Pilot In A Real Aircraft Just Fought An AI-Driven Virtual Enemy Jet For The First Time

Donning an augmented reality headset in the cockpit, a veteran F-22 pilot just had a dogfight with a projection of a Chinese J-20 fighter.

byThomas Newdick|
U.S. Homeland photo


Two U.S. companies have recently completed what they say is the world’s first dogfight between a real aircraft and an artificial intelligence-driven virtual fighter jet. The experiment, run by Red 6 and EpiSci, is the first step toward similar technology being provided to U.S. military fighter pilots, which would allow them to battle virtual adversaries as part of augmented reality training. You can read all about this potentially highly disruptive technology in this recent War Zone exclusive feature

The concept could help dramatically reduce the costs of air combat training compared to the adversary aircraft that currently have to physically fly against fighter pilots. It could also help solve a rash of other tactical challenges when it comes to replicating realistic foreign threats for fleet aviators. 

The live-flight augmented reality dogfight involved a Berkut 540 experimental plane and a simulated, reactive adversary aircraft in the form of a computer-generated projection inside the Berkut pilot's augmented reality helmet-mounted display. The adversary was a representation of the Chinese J-20 stealth fighter, created in augmented reality by EpiSci’s Tactical AI technology. The unusual aerial contest took place out of Camarillo Airport, California.

“With this first-ever within-visual-range dogfight against an AI bandit, EpiSci’s Tactical AI demonstrated the ability to work on a real aircraft, with flight-ready hardware and sensors,” said Chris Gentile, EpiSci’s Vice President for Tactical Autonomous Systems. “While fielding autonomous systems that control fighters may be in the future, this system is ready now to bring next-generation capability to our training programs, providing immediate benefit to the USAF’s ability to develop and maintain world-class fighter pilots. By introducing them to this technology now, they’ll be even more prepared to use a range of unmanned tools in the future.”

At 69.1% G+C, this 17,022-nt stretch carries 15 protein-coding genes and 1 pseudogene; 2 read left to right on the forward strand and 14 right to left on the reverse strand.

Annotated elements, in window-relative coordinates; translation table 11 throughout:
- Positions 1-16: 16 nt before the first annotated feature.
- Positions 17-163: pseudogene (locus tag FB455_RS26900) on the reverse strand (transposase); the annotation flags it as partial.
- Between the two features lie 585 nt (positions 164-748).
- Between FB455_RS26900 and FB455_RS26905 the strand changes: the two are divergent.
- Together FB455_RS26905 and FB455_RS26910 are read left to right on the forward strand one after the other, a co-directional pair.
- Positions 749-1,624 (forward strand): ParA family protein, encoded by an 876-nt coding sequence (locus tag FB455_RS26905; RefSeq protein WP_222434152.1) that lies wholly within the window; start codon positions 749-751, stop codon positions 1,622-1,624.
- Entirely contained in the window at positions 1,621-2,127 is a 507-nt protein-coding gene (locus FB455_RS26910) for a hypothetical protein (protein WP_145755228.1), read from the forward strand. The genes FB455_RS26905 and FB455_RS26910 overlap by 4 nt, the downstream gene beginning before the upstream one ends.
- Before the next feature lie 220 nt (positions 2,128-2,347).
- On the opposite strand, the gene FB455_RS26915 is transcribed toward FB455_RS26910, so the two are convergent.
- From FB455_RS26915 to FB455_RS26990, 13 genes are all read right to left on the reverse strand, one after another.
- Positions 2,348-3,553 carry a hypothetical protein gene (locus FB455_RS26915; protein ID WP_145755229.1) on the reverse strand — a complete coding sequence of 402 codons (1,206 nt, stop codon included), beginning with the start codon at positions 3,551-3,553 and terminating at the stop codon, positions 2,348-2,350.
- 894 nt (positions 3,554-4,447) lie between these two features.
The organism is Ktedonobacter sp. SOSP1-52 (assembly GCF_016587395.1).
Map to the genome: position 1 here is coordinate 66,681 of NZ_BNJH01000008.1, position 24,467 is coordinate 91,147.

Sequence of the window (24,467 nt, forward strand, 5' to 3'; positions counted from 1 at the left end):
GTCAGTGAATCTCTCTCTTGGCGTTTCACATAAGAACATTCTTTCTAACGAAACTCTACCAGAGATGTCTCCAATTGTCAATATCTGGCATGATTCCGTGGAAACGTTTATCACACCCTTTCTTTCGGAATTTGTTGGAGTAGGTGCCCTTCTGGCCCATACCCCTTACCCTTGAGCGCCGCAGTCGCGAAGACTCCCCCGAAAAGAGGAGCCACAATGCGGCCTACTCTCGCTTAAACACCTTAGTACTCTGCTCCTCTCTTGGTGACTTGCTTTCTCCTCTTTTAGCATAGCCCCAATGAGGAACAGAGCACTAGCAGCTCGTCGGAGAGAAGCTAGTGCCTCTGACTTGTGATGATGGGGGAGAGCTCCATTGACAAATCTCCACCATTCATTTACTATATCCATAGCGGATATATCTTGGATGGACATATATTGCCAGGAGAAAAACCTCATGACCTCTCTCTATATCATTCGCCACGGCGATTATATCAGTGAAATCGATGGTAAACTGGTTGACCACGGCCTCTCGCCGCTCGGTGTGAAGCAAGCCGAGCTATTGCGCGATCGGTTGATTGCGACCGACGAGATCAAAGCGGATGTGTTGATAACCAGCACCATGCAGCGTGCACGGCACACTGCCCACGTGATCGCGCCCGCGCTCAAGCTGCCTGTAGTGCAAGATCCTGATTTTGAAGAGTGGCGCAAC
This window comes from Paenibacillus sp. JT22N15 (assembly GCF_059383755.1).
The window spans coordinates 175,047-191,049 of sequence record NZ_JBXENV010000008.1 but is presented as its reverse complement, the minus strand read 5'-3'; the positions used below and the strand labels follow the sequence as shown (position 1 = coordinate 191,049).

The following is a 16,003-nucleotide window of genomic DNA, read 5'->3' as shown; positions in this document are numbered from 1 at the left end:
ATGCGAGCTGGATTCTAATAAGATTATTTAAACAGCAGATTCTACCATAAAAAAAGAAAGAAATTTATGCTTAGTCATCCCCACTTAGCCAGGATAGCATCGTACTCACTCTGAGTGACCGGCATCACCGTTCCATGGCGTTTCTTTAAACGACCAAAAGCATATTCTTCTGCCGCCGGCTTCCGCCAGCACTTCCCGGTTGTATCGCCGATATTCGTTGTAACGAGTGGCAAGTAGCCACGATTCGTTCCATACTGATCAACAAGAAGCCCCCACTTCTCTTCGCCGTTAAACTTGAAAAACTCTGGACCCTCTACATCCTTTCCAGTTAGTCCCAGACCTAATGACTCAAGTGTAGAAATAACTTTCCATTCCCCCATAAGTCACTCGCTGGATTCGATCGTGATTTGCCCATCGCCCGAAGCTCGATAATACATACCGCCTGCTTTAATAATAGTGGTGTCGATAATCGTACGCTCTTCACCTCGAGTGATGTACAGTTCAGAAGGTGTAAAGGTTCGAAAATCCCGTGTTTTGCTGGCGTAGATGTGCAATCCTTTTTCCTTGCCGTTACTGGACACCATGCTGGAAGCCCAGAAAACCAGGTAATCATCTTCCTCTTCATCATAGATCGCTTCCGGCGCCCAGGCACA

The Berkut 540 used in the latest demonstration., Mike Killian

EpiSci drew upon its previous work in the U.S. Defense Advanced Research Projects Agency’s (DARPA) Alpha Dogfight program to create its Tactical AI technology in a hybrid AI system. In this way, the kind of AI-driven simulation that was previously found only in traditional ground-based simulators can be introduced to the cockpit — in this case, presenting the pilot in the real aircraft with a simulated adversary flying a J-20 fighter.

The demonstration also used the Airborne Tactical Augmented Reality System (ATARS) developed by Red 6, which includes the display and control systems needed to inject augmented reality into the real world of the cockpit, and then for these virtual entities to interact with the surroundings as if they were a part of the real world.

The Founder and CEO of Red 6, Daniel Robinson., Mike Killian

“Red 6’s ATARS system enables real pilots to fly real airplanes connected together in an augmented world,” explained Dan Robinson, CEO and founder of Red 6. “With the additional integration of Tactical AI into our platform, we are now able to interact and respond to any threat aircraft. This opens spectacular possibilities for training,” Robinson added. Robinson was at the controls of the real aircraft in the mock dogfight.

ATARS is billed as the first wide field-of-view, full-color augmented reality solution for “dynamic outdoor environments.” It doesn’t get much more dynamic than a fighter jet and that’s where Red 6 aims to bring this technology. Ultimately, it aims to provide pilots flying real-world aircraft to perceive synthetic threats in real-time and in high-speed environments. This, of course, requires augmented reality to be blended seamlessly with the environments both inside and outside the cockpit. 

Daniel Robinson wearing the AR headset. , Mike Killian

There is also the potential to employ Tactical AI in scenarios beyond replicating enemies in air combat exercises. More generally, it could serve to present various other presentations for military pilots at different levels of instruction, for example, simulating flying in a larger formation, including alongside unmanned loyal wingmen

“Pilots of the future will need to be comfortable teaming with AI — and training is the ideal place to introduce this technology,” said EpiSci's Gentile. Now, after this pioneering aerial battle between a real aircraft and an AI-driven virtual foe, this ambition is one step closer to becoming a reality.

Contact the author: thomas@thedrive.com